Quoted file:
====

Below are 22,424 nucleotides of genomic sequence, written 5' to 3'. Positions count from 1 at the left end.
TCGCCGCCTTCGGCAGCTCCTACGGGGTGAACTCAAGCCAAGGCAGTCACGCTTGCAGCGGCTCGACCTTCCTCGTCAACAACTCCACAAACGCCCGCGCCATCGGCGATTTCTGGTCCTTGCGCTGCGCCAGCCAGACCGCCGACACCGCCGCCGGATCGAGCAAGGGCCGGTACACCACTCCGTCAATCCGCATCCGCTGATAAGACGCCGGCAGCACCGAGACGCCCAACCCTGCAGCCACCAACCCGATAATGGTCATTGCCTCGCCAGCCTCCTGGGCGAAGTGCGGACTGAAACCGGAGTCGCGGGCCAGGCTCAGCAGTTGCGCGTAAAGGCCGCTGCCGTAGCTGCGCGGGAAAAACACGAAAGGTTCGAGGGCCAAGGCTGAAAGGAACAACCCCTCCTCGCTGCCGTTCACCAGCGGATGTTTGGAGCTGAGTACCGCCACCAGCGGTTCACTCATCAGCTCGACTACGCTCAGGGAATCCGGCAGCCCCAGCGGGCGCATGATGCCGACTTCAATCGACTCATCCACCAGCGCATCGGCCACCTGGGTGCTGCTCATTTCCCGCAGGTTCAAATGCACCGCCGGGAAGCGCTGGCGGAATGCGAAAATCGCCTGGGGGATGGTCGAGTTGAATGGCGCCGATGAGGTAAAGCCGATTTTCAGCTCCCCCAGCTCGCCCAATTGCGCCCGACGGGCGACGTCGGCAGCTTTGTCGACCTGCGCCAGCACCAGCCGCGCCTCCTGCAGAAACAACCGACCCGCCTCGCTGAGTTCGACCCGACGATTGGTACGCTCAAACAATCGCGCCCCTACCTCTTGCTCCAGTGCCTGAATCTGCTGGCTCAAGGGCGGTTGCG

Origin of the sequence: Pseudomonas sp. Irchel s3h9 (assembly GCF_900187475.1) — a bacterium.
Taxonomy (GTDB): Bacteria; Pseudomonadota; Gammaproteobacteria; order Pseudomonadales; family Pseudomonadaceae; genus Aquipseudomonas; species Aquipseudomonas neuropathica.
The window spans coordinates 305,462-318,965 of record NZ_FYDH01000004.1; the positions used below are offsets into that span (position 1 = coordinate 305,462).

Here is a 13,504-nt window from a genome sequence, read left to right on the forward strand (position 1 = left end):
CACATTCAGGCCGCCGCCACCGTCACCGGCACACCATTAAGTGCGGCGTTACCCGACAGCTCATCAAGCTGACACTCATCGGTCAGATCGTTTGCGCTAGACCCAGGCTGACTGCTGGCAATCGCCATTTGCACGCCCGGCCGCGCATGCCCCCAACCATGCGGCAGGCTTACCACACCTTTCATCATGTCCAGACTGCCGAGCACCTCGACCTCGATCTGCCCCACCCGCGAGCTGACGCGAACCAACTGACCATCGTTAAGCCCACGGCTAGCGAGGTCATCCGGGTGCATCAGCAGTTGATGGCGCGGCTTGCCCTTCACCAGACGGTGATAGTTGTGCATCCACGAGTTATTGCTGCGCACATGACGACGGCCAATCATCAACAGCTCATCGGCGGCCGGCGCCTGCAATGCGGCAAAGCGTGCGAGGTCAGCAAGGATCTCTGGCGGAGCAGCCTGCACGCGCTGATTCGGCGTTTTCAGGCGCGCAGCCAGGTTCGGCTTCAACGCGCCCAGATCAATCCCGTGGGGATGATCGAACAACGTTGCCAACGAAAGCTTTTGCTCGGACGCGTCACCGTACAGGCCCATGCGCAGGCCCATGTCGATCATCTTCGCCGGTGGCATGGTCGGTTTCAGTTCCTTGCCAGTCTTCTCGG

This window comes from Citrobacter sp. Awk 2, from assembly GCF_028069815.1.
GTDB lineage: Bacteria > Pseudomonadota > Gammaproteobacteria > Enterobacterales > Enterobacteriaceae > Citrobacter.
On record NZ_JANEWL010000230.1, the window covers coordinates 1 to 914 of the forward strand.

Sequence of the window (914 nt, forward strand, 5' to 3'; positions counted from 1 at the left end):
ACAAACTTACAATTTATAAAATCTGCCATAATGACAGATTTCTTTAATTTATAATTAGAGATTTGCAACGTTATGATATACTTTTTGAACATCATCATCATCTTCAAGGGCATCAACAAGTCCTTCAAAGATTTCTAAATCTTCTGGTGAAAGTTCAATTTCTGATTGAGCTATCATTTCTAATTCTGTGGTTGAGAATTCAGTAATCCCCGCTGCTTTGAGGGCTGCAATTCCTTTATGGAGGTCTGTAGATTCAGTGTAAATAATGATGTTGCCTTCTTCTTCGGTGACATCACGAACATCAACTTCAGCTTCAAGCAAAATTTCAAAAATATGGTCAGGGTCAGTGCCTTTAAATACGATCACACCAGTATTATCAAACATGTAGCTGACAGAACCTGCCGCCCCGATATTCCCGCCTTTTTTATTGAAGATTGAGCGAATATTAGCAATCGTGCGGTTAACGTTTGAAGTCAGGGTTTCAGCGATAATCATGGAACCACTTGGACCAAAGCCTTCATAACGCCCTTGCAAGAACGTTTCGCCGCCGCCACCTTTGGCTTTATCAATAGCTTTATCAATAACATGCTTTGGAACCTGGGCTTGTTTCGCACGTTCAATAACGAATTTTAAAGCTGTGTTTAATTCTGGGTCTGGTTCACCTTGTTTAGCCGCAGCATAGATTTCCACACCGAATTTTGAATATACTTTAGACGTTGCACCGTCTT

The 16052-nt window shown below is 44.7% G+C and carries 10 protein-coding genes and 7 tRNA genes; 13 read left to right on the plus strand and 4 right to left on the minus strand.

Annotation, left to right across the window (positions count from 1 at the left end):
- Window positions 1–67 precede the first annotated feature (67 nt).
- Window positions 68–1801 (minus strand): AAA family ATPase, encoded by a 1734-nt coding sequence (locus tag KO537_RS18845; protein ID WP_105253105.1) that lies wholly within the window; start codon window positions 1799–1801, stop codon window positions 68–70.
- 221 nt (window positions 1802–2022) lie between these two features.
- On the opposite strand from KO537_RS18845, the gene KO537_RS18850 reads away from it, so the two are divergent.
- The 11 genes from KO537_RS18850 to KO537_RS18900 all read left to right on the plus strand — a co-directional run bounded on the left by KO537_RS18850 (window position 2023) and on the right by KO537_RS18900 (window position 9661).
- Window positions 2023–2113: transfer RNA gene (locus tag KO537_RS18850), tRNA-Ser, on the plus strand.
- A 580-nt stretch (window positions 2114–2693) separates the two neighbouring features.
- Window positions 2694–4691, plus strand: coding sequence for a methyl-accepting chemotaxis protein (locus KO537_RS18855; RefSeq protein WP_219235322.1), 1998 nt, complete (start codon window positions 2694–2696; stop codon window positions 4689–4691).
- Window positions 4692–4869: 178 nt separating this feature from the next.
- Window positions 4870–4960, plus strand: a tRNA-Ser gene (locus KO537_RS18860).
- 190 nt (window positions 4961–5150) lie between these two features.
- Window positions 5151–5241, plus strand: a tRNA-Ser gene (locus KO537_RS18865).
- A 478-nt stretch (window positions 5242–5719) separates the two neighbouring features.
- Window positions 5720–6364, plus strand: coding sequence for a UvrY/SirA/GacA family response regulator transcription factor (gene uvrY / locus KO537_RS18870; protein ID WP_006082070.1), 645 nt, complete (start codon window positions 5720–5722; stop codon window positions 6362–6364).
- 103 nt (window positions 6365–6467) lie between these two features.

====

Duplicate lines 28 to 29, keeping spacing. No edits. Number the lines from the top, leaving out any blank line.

- Window positions 5720–6364, plus strand: coding sequence for a UvrY/SirA/GacA family response regulator transcription factor (gene uvrY / locus KO537_RS18870; protein ID WP_006082070.1), 645 nt, complete (start codon window positions 5720–5722; stop codon window positions 6362–6364).
- 103 nt (window positions 6365–6467) lie between these two features.